All about Mojolicious – interview of Sebastian Riedel part 2

mojo

 

NV: Does the dependency free nature of Mojolicious act as an invitation to people familiar with other frameworks (i.e. Ruby on Rails) and languages (i.e. PHP)? That aside, what other factors/features would lure such developers to the framework?

SR: The dependency free nature of Mojolicious is actually more of a myth, the truth is that installing Mojolicious is simply a very fast and pleasant experience.

One of the ways in which we’ve done this, is to make hard to install 3rd party modules like IO::Socket::SSL and Net::DNS::Native optional.

I think what makes Mojolicious special is best explained with an example application:

 use Mojolicious::Lite;
 use 5.20.0;
 use experimental 'signatures';

    # Render template "index.html.ep" from the DATA section
    get '/' => {template => 'index'};

    # WebSocket service used by the template to extract the title from a web site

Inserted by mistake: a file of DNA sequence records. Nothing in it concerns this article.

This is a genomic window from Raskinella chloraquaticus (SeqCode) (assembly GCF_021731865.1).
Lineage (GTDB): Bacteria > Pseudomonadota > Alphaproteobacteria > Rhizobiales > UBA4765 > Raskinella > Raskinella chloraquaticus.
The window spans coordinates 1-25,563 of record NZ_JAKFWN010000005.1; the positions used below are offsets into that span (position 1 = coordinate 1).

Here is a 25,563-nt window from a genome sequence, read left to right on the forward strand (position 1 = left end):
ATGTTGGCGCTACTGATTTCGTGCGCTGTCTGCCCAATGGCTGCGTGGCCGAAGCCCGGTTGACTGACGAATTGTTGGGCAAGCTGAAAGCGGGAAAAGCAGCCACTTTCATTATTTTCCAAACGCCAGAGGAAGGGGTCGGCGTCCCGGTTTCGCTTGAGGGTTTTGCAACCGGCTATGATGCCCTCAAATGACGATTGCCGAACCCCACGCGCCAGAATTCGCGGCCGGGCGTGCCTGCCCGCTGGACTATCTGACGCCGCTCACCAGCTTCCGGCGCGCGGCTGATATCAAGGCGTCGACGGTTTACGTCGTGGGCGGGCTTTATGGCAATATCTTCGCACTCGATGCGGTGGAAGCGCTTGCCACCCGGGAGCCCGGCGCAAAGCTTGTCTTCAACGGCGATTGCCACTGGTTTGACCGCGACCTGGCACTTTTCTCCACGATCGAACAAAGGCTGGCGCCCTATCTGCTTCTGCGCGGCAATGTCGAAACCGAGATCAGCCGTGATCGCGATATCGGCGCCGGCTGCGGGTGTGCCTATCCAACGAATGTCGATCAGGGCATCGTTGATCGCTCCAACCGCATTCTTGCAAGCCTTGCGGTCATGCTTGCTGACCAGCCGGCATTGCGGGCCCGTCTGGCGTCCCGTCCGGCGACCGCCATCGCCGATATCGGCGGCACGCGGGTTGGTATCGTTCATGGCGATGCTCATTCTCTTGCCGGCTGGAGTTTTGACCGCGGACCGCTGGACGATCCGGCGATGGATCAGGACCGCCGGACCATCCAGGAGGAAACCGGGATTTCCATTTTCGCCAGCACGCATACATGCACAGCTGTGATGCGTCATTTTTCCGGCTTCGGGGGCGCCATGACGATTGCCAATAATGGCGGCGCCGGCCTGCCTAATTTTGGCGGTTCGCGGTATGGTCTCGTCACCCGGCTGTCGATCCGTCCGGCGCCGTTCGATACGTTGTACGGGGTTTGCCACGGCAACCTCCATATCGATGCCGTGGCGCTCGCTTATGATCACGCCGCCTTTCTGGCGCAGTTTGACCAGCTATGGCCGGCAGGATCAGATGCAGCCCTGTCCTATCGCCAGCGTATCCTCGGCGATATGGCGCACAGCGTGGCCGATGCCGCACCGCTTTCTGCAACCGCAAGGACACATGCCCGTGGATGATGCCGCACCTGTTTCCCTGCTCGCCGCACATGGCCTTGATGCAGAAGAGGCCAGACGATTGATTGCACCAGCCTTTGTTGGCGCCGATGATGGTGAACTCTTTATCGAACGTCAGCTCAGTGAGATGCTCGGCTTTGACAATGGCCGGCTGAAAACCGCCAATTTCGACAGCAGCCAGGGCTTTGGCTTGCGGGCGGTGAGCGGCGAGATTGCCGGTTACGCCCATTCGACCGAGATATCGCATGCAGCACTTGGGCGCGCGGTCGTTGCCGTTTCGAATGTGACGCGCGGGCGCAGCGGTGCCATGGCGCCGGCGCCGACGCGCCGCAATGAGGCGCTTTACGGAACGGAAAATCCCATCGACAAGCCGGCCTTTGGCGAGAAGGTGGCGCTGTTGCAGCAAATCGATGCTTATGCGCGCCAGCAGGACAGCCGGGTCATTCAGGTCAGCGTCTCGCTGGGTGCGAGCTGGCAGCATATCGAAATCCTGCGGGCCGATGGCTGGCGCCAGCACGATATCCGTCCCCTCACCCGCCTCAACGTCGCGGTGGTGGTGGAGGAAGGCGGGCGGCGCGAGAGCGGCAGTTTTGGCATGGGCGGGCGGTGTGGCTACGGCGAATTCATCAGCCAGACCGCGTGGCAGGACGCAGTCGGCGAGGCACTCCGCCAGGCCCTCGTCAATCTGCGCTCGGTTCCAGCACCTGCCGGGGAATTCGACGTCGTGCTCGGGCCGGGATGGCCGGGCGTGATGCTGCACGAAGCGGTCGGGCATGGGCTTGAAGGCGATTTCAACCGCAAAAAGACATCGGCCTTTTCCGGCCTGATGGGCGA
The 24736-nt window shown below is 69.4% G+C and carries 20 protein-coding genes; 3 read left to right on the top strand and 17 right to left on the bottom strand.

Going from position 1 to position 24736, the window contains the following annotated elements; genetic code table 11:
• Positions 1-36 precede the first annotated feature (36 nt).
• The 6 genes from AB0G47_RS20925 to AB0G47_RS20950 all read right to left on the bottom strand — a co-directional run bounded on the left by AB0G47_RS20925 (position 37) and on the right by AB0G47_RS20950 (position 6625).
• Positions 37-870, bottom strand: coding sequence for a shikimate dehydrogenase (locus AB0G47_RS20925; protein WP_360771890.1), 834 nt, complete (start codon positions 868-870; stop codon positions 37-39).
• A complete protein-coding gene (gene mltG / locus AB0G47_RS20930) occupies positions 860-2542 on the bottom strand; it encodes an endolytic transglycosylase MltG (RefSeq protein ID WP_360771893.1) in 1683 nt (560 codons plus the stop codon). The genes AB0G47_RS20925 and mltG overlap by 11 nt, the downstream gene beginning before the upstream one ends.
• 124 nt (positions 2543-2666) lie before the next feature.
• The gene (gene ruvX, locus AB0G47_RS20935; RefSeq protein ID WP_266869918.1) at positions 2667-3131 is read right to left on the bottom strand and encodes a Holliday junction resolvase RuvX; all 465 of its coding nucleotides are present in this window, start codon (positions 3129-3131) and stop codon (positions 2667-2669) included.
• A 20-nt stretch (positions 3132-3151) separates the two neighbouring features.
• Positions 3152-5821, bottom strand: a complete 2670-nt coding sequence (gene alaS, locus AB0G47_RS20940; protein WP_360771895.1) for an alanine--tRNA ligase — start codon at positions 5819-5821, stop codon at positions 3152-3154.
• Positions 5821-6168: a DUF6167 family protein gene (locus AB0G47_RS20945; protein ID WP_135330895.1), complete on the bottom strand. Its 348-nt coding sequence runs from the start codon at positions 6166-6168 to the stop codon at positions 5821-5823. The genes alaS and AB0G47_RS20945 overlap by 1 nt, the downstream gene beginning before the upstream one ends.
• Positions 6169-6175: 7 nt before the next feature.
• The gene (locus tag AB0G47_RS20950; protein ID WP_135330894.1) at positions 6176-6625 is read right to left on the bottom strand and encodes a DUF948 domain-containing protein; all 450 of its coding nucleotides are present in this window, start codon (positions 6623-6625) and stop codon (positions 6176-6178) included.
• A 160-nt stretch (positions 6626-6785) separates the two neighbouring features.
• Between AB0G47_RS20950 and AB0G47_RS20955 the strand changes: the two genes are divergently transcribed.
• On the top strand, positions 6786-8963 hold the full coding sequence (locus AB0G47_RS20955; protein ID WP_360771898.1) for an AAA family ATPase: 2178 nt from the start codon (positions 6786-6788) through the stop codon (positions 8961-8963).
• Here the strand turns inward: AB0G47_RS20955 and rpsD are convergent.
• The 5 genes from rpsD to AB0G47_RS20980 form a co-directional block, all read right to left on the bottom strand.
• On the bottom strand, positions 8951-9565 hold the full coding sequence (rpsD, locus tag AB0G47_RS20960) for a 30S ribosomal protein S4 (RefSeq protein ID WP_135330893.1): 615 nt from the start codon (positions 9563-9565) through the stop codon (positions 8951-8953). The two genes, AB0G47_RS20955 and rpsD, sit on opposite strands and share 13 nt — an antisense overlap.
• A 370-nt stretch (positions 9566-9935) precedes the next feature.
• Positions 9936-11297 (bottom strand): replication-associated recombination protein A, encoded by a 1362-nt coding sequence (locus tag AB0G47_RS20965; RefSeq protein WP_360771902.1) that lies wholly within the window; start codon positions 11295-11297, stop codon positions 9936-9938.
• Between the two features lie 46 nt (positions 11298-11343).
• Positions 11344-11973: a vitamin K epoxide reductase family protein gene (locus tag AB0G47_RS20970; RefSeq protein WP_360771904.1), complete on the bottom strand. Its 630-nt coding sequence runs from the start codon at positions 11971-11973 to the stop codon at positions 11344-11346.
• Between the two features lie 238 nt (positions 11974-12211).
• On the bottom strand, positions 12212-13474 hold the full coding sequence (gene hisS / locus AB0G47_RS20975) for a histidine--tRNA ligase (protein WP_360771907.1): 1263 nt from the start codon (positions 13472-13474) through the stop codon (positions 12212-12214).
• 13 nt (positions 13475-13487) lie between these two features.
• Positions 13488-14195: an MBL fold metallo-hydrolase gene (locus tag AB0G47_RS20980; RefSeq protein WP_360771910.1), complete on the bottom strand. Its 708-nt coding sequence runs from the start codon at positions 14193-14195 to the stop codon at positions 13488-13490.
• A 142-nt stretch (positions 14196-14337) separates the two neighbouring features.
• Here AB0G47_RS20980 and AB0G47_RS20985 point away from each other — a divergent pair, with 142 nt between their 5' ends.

websocket '/title' => sub ($c) {
      $c->on(message => sub ($c, $msg) {
        my $title = $c->ua->get($msg)->res->dom->at('title')->text;
        $c->send($title);
      });
    };

    app->start;
    __DATA__

    @@ index.html.ep
    % my $url = url_for 'title';
    <script>
      var ws = new WebSocket('<%= $url->to_abs %>');
      ws.onmessage = function (event) { document.body.innerHTML += event.data };
      ws.onopen    = function (event) { ws.send('http://mojolicio.us') };
    </script>
   

This is actually the first example application you encounter on our website (http://mojolicio.us).